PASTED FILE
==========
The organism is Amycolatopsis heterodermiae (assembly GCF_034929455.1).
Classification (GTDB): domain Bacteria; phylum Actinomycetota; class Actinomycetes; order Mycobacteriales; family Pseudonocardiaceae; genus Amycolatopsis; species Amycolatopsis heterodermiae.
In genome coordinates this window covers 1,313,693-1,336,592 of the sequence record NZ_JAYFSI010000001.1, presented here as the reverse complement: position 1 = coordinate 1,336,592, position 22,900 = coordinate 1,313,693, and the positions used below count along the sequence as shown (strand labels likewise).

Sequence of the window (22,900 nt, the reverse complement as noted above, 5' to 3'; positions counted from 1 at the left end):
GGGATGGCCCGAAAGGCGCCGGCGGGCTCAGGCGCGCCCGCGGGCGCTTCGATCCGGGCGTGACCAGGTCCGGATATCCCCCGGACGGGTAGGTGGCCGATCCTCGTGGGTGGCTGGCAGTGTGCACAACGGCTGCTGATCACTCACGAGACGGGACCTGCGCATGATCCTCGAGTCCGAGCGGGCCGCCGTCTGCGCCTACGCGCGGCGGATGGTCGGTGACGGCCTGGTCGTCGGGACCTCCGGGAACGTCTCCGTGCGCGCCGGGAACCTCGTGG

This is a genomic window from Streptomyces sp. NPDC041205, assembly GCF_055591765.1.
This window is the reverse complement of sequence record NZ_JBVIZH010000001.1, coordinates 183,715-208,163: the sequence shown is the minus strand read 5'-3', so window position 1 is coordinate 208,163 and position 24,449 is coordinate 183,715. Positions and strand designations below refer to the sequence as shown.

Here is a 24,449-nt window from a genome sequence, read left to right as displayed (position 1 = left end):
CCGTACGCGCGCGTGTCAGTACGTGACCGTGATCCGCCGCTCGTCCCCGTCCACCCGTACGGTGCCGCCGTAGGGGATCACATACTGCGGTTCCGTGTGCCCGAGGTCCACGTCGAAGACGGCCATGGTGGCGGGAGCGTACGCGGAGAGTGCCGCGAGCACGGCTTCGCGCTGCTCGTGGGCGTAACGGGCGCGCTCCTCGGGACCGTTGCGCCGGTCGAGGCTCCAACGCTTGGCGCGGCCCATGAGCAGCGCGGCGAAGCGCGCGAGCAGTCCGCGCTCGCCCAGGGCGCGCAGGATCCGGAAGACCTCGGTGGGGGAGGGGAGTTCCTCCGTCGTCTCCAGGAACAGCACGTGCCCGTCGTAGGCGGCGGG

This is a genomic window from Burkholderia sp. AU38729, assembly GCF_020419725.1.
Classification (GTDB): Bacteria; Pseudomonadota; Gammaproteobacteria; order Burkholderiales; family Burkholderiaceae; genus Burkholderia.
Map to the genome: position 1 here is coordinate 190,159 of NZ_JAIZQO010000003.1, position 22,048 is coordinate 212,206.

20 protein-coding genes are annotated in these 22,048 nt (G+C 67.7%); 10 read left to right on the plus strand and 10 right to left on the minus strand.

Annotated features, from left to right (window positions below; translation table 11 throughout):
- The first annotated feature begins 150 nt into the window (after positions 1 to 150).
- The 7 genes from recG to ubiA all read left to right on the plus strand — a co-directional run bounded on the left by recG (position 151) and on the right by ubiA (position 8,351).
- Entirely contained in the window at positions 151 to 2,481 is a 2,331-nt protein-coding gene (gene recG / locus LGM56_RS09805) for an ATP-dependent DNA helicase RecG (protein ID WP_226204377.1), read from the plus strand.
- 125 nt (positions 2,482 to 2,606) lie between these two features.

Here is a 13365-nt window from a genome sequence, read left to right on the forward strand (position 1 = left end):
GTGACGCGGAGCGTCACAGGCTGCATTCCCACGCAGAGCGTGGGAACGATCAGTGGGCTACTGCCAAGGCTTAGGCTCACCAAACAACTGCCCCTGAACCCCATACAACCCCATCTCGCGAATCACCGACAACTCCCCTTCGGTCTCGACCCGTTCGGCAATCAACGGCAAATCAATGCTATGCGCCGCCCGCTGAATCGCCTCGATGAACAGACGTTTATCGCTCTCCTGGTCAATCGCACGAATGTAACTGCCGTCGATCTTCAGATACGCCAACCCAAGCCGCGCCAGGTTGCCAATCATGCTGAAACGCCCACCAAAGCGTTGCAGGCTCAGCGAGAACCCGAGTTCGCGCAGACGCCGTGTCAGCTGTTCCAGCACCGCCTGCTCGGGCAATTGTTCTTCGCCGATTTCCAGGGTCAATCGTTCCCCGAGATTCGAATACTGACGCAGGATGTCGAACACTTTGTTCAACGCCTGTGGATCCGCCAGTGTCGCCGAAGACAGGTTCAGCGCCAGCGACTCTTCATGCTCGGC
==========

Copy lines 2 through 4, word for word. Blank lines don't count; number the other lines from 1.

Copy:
Classification (GTDB): domain Bacteria; phylum Actinomycetota; class Actinomycetes; order Mycobacteriales; family Pseudonocardiaceae; genus Amycolatopsis; species Amycolatopsis heterodermiae.
In genome coordinates this window covers 1,313,693-1,336,592 of the sequence record NZ_JAYFSI010000001.1, presented here as the reverse complement: position 1 = coordinate 1,336,592, position 22,900 = coordinate 1,313,693, and the positions used below count along the sequence as shown (strand labels likewise).

Sequence of the window (22,900 nt, the reverse complement as noted above, 5' to 3'; positions counted from 1 at the left end):